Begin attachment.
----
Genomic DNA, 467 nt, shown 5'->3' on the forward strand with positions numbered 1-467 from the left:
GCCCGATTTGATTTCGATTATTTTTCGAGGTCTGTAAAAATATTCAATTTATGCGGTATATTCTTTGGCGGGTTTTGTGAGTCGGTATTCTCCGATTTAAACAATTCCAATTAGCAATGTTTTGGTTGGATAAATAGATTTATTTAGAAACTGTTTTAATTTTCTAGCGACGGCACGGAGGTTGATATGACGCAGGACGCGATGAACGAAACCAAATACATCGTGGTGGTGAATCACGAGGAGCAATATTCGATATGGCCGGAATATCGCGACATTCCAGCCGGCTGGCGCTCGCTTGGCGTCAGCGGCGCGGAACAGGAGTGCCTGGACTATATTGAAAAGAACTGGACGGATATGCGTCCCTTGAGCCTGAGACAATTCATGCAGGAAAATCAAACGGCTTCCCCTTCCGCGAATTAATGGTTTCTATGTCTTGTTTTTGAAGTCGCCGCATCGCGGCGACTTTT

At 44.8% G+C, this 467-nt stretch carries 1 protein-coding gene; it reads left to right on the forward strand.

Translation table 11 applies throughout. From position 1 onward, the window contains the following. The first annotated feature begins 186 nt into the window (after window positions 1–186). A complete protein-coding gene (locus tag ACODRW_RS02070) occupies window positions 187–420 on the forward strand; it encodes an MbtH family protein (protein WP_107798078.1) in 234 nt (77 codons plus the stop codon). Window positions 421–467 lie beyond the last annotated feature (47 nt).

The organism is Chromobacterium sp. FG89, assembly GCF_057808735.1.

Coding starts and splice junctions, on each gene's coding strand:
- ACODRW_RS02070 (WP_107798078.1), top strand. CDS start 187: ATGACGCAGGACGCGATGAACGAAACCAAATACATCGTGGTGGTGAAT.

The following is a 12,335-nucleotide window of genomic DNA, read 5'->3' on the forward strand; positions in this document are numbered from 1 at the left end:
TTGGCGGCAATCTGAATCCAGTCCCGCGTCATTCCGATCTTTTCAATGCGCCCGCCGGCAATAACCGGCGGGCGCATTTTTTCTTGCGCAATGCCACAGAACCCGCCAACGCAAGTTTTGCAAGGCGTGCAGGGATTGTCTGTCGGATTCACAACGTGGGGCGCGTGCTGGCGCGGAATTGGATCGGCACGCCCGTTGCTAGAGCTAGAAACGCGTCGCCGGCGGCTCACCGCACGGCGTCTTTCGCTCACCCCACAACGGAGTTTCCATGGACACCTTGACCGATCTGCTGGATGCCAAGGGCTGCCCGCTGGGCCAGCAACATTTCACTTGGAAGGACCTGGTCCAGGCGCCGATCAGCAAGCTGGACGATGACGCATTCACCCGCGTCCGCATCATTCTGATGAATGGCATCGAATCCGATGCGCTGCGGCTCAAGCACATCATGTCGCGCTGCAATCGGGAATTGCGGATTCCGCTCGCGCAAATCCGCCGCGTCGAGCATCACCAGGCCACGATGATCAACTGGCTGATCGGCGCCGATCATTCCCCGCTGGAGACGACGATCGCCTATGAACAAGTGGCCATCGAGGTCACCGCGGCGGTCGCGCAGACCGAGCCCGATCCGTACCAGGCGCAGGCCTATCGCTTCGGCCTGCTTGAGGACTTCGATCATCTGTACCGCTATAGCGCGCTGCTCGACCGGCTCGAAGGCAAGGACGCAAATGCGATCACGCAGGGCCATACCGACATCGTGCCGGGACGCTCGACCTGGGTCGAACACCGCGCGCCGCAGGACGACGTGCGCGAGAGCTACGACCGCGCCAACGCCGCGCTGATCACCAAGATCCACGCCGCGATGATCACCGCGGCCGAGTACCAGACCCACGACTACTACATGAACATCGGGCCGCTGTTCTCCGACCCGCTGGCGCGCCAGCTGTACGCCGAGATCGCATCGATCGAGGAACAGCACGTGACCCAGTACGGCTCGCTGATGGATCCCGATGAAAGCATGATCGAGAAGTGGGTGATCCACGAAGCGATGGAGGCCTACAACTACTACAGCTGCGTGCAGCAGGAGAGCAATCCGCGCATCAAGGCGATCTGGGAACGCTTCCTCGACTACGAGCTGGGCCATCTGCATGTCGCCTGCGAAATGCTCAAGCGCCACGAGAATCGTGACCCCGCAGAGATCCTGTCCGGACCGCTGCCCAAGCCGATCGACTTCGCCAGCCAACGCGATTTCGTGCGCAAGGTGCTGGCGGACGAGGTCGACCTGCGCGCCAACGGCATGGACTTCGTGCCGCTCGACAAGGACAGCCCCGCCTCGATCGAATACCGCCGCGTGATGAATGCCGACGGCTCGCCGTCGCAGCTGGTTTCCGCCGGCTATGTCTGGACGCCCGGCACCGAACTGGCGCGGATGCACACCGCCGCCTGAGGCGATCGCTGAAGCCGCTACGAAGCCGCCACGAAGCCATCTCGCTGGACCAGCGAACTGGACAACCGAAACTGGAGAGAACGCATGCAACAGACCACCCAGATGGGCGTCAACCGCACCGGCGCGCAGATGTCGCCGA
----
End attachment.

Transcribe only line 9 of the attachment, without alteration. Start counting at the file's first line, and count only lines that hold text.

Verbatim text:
TTGGCGGCAATCTGAATCCAGTCCCGCGTCATTCCGATCTTTTCAATGCGCCCGCCGGCAATAACCGGCGGGCGCATTTTTTCTTGCGCAATGCCACAGAACCCGCCAACGCAAGTTTTGCAAGGCGTGCAGGGATTGTCTGTCGGATTCACAACGTGGGGCGCGTGCTGGCGCGGAATTGGATCGGCACGCCCGTTGCTAGAGCTAGAAACGCGTCGCCGGCGGCTCACCGCACGGCGTCTTTCGCTCACCCCACAACGGAGTTTCCATGGACACCTTGACCGATCTGCTGGATGCCAAGGGCTGCCCGCTGGGCCAGCAACATTTCACTTGGAAGGACCTGGTCCAGGCGCCGATCAGCAAGCTGGACGATGACGCATTCACCCGCGTCCGCATCATTCTGATGAATGGCATCGAATCCGATGCGCTGCGGCTCAAGCACATCATGTCGCGCTGCAATCGGGAATTGCGGATTCCGCTCGCGCAAATCCGCCGCGTCGAGCATCACCAGGCCACGATGATCAACTGGCTGATCGGCGCCGATCATTCCCCGCTGGAGACGACGATCGCCTATGAACAAGTGGCCATCGAGGTCACCGCGGCGGTCGCGCAGACCGAGCCCGATCCGTACCAGGCGCAGGCCTATCGCTTCGGCCTGCTTGAGGACTTCGATCATCTGTACCGCTATAGCGCGCTGCTCGACCGGCTCGAAGGCAAGGACGCAAATGCGATCACGCAGGGCCATACCGACATCGTGCCGGGACGCTCGACCTGGGTCGAACACCGCGCGCCGCAGGACGACGTGCGCGAGAGCTACGACCGCGCCAACGCCGCGCTGATCACCAAGATCCACGCCGCGATGATCACCGCGGCCGAGTACCAGACCCACGACTACTACATGAACATCGGGCCGCTGTTCTCCGACCCGCTGGCGCGCCAGCTGTACGCCGAGATCGCATCGATCGAGGAACAGCACGTGACCCAGTACGGCTCGCTGATGGATCCCGATGAAAGCATGATCGAGAAGTGGGTGATCCACGAAGCGATGGAGGCCTACAACTACTACAGCTGCGTGCAGCAGGAGAGCAATCCGCGCATCAAGGCGATCTGGGAACGCTTCCTCGACTACGAGCTGGGCCATCTGCATGTCGCCTGCGAAATGCTCAAGCGCCACGAGAATCGTGACCCCGCAGAGATCCTGTCCGGACCGCTGCCCAAGCCGATCGACTTCGCCAGCCAACGCGATTTCGTGCGCAAGGTGCTGGCGGACGAGGTCGACCTGCGCGCCAACGGCATGGACTTCGTGCCGCTCGACAAGGACAGCCCCGCCTCGATCGAATACCGCCGCGTGATGAATGCCGACGGCTCGCCGTCGCAGCTGGTTTCCGCCGGCTATGTCTGGACGCCCGGCACCGAACTGGCGCGGATGCACACCGCCGCCTGAGGCGATCGCTGAAGCCGCTACGAAGCCGCCACGAAGCCATCTCGCTGGACCAGCGAACTGGACAACCGAAACTGGAGAGAACGCATGCAACAGACCACCCAGATGGGCGTCAACCGCACCGGCGCGCAGATGTCGCCGA